by Anita Gunn
Yes, it’s time once again for those of us Jews who love Christmas to come out of our closets. No, it doesn’t make us “bad Jews” if we admit to celebrating Christmas. But this Jew doesn’t just want to just celebrate Christmas; this Jew wants to get drunk in the spirit of Christmas. Is that so wrong?
I take the long way home from work so that I can admire the boulevards of Beverly Hills, which have been turned into beautifully illuminated, fabulously fake, winter wonderlands. I love to stroll down Beverly Drive so I can hear Christmas music blaring from speakers on every corner during the entire month of December. The festive mood of a decked-out Beverly Hills makes me joyous. Even the “Merry Christmas, Ma’am!” thrills me (minus the “Ma’am,” of course. When did I stop being called “Miss”?) And because Hanukkah came extra early this year, I need this all the more.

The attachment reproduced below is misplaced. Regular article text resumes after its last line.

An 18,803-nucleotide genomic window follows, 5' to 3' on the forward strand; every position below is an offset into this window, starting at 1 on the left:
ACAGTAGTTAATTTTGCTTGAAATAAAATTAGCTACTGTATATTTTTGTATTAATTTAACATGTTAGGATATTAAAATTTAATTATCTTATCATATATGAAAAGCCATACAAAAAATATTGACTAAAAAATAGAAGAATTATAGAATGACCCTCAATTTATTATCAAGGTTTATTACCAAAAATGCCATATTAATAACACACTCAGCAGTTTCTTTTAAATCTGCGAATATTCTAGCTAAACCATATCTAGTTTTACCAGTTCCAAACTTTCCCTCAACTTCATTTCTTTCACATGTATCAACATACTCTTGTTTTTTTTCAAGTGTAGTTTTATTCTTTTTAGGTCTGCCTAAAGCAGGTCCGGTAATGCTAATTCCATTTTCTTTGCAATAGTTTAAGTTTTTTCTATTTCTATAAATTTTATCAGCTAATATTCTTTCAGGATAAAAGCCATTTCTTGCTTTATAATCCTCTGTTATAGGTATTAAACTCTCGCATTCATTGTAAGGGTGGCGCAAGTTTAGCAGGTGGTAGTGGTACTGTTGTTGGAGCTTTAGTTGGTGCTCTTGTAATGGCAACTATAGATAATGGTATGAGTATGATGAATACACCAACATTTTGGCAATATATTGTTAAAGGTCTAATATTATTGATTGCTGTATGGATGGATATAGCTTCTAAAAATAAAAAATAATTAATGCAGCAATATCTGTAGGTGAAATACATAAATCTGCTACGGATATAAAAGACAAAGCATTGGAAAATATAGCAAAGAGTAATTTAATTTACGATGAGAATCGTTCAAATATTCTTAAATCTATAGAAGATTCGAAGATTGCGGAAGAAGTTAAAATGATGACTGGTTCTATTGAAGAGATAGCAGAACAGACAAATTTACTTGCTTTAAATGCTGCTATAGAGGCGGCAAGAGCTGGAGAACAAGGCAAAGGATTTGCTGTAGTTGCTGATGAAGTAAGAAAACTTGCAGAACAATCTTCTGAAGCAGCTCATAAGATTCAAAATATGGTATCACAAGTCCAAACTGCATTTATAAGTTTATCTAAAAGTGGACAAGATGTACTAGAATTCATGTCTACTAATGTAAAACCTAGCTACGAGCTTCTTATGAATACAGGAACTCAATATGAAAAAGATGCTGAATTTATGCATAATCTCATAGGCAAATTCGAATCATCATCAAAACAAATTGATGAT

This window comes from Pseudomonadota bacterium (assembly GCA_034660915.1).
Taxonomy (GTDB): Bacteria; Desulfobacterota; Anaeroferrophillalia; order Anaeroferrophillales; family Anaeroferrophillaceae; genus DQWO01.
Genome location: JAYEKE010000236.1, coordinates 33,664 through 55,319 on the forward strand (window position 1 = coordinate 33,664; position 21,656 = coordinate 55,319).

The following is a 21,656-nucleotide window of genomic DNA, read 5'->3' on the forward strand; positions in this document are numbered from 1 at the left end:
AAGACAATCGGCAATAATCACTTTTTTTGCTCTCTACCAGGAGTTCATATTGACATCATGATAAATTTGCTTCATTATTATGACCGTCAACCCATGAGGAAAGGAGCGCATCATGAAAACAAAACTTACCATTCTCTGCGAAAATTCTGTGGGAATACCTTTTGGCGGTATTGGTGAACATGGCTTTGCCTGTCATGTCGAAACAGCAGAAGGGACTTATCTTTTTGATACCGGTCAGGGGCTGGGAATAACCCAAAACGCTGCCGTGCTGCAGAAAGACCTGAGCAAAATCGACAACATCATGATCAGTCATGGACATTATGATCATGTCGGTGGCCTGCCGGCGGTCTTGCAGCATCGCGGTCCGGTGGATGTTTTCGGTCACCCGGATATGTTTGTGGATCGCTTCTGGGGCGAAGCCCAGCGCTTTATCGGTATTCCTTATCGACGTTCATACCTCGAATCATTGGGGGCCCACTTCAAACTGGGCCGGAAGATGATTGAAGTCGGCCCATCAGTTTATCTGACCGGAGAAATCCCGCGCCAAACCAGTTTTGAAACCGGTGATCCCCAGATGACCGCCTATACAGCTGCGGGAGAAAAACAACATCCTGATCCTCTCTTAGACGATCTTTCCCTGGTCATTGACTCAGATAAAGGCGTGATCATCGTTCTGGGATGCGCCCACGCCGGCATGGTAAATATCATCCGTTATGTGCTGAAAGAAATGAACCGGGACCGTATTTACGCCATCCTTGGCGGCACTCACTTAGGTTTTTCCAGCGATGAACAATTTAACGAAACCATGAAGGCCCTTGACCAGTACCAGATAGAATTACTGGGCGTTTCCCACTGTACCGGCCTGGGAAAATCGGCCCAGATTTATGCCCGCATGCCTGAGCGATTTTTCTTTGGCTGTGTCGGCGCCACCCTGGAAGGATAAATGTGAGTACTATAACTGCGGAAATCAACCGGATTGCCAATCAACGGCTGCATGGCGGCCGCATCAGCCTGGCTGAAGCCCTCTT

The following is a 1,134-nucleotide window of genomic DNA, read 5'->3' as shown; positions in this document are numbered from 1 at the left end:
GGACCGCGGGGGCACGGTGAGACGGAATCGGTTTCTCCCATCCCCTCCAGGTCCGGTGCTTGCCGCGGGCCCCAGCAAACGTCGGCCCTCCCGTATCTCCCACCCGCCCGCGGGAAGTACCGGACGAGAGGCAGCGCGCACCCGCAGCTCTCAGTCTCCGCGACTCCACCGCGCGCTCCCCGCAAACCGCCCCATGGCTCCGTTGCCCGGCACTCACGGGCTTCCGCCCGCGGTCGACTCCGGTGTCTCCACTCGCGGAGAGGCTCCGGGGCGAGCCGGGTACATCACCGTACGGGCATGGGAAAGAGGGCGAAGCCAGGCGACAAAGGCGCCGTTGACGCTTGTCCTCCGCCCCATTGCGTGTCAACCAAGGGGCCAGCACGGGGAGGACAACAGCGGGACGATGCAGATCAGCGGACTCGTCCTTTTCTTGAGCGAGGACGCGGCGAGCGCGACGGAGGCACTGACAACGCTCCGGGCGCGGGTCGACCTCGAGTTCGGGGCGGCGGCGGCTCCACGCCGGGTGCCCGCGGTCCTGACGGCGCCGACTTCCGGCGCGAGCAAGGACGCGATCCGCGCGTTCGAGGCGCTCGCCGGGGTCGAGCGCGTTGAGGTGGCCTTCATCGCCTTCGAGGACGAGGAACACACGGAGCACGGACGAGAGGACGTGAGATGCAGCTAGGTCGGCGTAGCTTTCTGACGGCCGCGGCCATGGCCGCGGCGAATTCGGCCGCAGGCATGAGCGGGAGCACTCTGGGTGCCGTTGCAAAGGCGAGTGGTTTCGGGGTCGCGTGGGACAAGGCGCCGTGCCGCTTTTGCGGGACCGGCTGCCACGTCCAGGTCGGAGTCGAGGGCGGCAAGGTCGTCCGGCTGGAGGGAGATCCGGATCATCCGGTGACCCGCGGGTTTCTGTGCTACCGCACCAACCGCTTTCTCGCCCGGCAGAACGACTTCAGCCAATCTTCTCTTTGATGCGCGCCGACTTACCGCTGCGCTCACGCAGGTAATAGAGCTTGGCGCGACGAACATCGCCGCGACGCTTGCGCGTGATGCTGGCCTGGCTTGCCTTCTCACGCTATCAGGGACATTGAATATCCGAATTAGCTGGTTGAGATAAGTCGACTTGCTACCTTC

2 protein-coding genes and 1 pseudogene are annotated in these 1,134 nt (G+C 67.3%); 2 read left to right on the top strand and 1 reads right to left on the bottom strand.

Yes, the one thing that takes this Jew into sheer bliss is the holiday season. And by holiday season, I mean Christmas. Yeah, I said it!
And, I’m not alone. The most popular Christmas song, after all, is “White Christmas,” written by Jewish songwriter Irving Berlin. And, let’s face it; there would be no Christmas without the Jewish-born Jesus!
But now the secular progressives (aka atheists) have declared an all-out war on Christmas, proclaiming that it’s a religious holiday and, therefore, must be banned. They say Christmas is offensive to people who are not Christians. But is Christmas just a religious holiday?
Christmas, as renowned historian Jonathan Sarna notes in a foreword to the book, “A Kosher Christmas: Tis the Season to be Jewish,” has changed over the years from being a religious holiday that minorities are not a part of, to a national holiday that can encompass all Americans, Christian or not.
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